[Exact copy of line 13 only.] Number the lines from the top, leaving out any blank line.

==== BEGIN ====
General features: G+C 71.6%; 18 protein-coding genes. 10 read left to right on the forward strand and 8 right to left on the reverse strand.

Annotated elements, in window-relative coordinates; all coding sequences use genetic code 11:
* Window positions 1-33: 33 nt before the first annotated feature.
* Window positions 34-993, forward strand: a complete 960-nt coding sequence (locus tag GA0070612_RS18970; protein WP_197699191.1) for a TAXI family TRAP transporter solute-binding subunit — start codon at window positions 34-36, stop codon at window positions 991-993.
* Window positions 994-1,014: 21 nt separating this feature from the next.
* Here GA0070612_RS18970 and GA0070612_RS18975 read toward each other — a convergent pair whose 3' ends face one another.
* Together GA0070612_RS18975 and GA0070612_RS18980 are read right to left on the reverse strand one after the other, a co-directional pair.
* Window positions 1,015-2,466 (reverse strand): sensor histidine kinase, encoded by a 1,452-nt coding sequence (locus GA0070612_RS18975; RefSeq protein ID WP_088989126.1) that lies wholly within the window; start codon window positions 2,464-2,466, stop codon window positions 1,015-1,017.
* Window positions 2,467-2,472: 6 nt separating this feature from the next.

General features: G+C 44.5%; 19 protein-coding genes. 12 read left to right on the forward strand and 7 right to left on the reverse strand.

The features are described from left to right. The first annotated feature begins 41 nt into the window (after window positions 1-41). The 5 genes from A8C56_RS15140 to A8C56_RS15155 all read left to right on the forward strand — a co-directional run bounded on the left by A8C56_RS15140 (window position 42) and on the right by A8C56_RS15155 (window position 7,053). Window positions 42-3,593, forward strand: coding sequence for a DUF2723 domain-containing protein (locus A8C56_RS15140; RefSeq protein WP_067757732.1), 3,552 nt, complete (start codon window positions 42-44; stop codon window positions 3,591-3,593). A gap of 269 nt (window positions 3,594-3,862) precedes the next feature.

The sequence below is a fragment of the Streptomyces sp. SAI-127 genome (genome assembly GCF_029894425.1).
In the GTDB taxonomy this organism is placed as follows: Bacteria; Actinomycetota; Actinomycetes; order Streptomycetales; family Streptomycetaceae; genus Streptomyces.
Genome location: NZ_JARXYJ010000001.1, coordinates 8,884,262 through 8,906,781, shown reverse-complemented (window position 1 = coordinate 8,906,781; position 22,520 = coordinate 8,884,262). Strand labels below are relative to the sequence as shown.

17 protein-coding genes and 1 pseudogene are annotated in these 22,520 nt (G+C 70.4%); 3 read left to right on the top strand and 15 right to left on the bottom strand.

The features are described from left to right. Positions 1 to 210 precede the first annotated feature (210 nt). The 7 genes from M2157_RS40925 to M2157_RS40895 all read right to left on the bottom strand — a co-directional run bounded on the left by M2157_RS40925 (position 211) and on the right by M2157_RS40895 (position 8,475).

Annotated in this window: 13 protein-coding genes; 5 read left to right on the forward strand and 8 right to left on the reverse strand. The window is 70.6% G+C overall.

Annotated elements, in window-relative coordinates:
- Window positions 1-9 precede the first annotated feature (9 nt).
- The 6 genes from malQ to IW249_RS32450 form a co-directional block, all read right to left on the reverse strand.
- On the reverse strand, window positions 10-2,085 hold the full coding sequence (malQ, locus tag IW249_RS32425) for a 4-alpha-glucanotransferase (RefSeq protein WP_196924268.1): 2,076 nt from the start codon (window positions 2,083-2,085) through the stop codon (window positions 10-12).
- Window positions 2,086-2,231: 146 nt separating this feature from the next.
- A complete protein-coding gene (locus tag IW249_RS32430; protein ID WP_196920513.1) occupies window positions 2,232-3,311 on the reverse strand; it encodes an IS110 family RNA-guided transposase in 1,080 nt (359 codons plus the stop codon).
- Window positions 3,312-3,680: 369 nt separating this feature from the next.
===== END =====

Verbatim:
In the GTDB taxonomy this organism is placed as follows: Bacteria; Actinomycetota; Actinomycetes; order Streptomycetales; family Streptomycetaceae; genus Streptomyces.